Dutch Semiconductor Machine Export Restrictions to Come Into Force in September

The new measure, which was first announced in March, "is country neutral," the government said.

AP Photo/Peter Dejong, File

THE HAGUE, Netherlands (AP) — Dutch companies that produce machines that make advanced semiconductor processor chips will be required to have export licenses before they can sell them overseas starting in September, the government announced Friday.

The new measure, which was first announced in March, "is country neutral," the government said. But it is seen as part of a U.S. policy that aims at restricting China's access to materials used to make such chips, which can be used in military technology. The requirement will notably affect Duch company ASML, the world's only producer of machines that use extreme ultraviolet lithography to make advanced semiconductor chips. The Dutch government has prohibited the Veldhoven-based company from exporting some of its machines to China since 2019.

"We have taken this step in the interest of our national security. It is good that the companies concerned now know where they stand. This way they can adapt to the new regulations in time," Foreign Trade and Development Cooperation Minister Liesje Schreinemacher said in a statement.

Dutch Prime Minister Mark Rutte visited U.S. President Joe Biden in January for talks that included discussions about ASML's advanced chip machines.

The Biden administration in October imposed export controls to limit China's access to advanced chips, which it says can be used to make weapons, commit human rights abuses and improve the speed and accuracy of its military logistics. It urged allies like Japan and the Netherlands to follow suit.

In a statement on the website of its Dutch embassy, China slammed the new measures as "completely unreasonable and untenable."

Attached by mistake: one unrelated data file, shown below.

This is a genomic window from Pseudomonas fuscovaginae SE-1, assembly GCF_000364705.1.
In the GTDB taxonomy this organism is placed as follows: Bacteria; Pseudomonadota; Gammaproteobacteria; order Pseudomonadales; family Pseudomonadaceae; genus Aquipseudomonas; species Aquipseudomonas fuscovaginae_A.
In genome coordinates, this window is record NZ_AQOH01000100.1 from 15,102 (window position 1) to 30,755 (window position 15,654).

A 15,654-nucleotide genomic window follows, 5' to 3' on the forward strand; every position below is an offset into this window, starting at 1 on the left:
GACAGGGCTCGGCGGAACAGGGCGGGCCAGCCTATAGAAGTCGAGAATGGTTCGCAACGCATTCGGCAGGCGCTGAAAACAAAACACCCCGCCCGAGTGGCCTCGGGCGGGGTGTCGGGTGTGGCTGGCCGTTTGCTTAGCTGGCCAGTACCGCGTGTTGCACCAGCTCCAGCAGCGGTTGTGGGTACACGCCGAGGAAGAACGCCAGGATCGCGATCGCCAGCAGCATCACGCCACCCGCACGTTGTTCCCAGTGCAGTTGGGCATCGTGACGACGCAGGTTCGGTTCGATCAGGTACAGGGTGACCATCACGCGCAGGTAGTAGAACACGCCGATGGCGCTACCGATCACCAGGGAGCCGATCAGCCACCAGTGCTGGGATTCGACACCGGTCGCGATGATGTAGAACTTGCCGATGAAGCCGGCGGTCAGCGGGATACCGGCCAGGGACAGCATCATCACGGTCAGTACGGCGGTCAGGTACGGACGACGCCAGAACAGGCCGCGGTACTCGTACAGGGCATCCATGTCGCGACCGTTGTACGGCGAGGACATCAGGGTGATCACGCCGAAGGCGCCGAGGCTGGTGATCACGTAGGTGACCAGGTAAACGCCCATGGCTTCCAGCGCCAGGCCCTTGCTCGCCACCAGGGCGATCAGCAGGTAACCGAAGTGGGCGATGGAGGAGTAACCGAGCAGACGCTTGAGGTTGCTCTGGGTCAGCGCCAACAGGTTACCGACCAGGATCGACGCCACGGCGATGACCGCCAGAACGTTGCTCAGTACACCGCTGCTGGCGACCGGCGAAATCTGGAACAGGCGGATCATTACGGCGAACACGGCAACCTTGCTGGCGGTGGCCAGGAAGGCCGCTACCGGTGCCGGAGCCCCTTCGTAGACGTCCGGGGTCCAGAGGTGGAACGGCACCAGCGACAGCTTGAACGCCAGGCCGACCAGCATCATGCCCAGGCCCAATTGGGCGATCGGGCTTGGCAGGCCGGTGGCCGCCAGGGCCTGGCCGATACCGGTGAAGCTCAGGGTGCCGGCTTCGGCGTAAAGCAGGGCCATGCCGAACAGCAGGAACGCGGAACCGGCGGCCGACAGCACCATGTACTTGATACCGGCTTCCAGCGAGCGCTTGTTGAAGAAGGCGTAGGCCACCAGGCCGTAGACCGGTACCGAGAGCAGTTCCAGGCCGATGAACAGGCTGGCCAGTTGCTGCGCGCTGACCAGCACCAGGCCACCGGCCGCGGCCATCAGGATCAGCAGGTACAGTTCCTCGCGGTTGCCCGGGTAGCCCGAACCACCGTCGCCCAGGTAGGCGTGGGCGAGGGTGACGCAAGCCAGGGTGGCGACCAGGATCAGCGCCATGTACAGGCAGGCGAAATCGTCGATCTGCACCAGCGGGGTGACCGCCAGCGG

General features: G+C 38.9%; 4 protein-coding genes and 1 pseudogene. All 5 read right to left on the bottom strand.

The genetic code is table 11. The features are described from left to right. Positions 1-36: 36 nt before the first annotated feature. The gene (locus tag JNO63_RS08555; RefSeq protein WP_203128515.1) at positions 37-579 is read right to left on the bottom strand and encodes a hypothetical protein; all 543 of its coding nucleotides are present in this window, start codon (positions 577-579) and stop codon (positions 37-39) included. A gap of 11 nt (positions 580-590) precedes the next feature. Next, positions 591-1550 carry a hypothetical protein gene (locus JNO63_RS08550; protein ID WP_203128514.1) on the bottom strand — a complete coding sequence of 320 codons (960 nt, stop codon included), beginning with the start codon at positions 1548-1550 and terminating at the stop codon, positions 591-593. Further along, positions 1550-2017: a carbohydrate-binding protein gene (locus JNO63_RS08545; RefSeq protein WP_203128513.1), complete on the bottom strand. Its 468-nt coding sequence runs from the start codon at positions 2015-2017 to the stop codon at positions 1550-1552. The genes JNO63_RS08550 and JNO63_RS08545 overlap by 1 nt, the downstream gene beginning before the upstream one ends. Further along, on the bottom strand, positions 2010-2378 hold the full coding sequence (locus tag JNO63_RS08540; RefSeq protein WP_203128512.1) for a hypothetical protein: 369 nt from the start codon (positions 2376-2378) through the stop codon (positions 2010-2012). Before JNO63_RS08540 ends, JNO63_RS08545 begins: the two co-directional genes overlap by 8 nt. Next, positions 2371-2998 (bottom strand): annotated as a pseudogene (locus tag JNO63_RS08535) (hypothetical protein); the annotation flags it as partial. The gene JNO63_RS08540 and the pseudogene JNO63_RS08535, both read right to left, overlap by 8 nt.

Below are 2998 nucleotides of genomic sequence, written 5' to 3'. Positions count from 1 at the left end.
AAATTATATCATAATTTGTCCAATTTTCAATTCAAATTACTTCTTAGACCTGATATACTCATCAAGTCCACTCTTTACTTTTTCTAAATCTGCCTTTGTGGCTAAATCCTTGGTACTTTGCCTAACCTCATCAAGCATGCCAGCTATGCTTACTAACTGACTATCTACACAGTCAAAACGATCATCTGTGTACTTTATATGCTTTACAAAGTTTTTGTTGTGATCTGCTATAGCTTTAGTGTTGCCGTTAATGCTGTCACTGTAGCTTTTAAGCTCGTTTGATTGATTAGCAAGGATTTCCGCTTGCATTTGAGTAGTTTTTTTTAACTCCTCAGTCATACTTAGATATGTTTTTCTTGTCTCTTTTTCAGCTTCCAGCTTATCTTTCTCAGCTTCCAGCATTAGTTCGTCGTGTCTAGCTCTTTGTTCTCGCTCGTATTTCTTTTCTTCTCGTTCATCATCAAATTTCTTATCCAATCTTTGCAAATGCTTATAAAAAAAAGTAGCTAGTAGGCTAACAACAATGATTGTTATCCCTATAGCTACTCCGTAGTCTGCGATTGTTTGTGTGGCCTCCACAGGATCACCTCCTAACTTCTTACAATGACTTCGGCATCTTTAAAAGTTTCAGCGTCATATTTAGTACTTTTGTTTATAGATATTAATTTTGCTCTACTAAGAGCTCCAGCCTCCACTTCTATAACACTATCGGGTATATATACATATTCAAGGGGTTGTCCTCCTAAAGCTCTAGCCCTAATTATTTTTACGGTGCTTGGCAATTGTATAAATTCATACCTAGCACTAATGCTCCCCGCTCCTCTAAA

It said such restrictions "will not only damage the legitimate rights of Chinese companies, but also cause losses to Dutch companies, destabilize the global industrial and supply chains and hurt the good reputation of the Netherlands in supporting free trade."

ASML, headquartered in the southern Dutch town of Veldhoven, has continued to ship lower-quality chip lithography systems to China despite the government's restrictions on advanced machines.

The company said in a statement that it will now have to apply for export licenses for all shipments of its most advanced deep ultraviolet lithography systems.

"The Dutch government will determine whether to grant or deny the required export licenses and provide further details to the company on any conditions that apply," ASML said. The company added that it does not expect the restrictions "to have a material impact on our financial outlook."

Schreinemacher said the restrictions were carefully considered and as precise as possible.

"This way we can address the most important vulnerabilities without unnecessarily disrupting the global production of chips," she said.

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